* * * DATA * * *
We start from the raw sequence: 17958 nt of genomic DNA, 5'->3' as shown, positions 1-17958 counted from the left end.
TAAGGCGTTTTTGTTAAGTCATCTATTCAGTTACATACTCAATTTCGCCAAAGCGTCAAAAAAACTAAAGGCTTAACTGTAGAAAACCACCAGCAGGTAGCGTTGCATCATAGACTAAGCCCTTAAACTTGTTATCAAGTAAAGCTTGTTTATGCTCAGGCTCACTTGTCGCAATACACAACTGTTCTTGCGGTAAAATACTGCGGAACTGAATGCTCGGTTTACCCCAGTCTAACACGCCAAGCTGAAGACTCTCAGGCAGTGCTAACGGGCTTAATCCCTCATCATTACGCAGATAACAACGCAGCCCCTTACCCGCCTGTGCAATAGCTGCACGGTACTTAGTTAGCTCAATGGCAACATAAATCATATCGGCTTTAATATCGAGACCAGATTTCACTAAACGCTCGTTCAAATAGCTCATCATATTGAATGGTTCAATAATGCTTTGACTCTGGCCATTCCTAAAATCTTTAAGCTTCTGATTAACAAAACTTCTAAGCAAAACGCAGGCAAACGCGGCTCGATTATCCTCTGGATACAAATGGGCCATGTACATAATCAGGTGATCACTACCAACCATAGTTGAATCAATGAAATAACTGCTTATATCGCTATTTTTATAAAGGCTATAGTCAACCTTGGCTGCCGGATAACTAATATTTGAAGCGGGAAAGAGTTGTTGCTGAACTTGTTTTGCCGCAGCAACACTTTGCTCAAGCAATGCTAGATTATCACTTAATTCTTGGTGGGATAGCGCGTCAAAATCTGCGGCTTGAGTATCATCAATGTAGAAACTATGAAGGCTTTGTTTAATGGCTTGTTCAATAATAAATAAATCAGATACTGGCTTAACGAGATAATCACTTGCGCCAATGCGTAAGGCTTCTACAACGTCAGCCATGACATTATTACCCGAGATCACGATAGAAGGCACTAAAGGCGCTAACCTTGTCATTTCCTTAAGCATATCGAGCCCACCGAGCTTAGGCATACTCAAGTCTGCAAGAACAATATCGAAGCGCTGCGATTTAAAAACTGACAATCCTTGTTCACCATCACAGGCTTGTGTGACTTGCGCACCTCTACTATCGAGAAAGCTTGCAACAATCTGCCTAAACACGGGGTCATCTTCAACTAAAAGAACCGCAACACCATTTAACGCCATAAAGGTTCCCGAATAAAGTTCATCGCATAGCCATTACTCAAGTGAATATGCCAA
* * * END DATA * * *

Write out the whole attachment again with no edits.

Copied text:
We start from the raw sequence: 17958 nt of genomic DNA, 5'->3' as shown, positions 1-17958 counted from the left end.
TAAGGCGTTTTTGTTAAGTCATCTATTCAGTTACATACTCAATTTCGCCAAAGCGTCAAAAAAACTAAAGGCTTAACTGTAGAAAACCACCAGCAGGTAGCGTTGCATCATAGACTAAGCCCTTAAACTTGTTATCAAGTAAAGCTTGTTTATGCTCAGGCTCACTTGTCGCAATACACAACTGTTCTTGCGGTAAAATACTGCGGAACTGAATGCTCGGTTTACCCCAGTCTAACACGCCAAGCTGAAGACTCTCAGGCAGTGCTAACGGGCTTAATCCCTCATCATTACGCAGATAACAACGCAGCCCCTTACCCGCCTGTGCAATAGCTGCACGGTACTTAGTTAGCTCAATGGCAACATAAATCATATCGGCTTTAATATCGAGACCAGATTTCACTAAACGCTCGTTCAAATAGCTCATCATATTGAATGGTTCAATAATGCTTTGACTCTGGCCATTCCTAAAATCTTTAAGCTTCTGATTAACAAAACTTCTAAGCAAAACGCAGGCAAACGCGGCTCGATTATCCTCTGGATACAAATGGGCCATGTACATAATCAGGTGATCACTACCAACCATAGTTGAATCAATGAAATAACTGCTTATATCGCTATTTTTATAAAGGCTATAGTCAACCTTGGCTGCCGGATAACTAATATTTGAAGCGGGAAAGAGTTGTTGCTGAACTTGTTTTGCCGCAGCAACACTTTGCTCAAGCAATGCTAGATTATCACTTAATTCTTGGTGGGATAGCGCGTCAAAATCTGCGGCTTGAGTATCATCAATGTAGAAACTATGAAGGCTTTGTTTAATGGCTTGTTCAATAATAAATAAATCAGATACTGGCTTAACGAGATAATCACTTGCGCCAATGCGTAAGGCTTCTACAACGTCAGCCATGACATTATTACCCGAGATCACGATAGAAGGCACTAAAGGCGCTAACCTTGTCATTTCCTTAAGCATATCGAGCCCACCGAGCTTAGGCATACTCAAGTCTGCAAGAACAATATCGAAGCGCTGCGATTTAAAAACTGACAATCCTTGTTCACCATCACAGGCTTGTGTGACTTGCGCACCTCTACTATCGAGAAAGCTTGCAACAATCTGCCTAAACACGGGGTCATCTTCAACTAAAAGAACCGCAACACCATTTAACGCCATAAAGGTTCCCGAATAAAGTTCATCGCATAGCCATTACTCAAGTGAATATGCCAA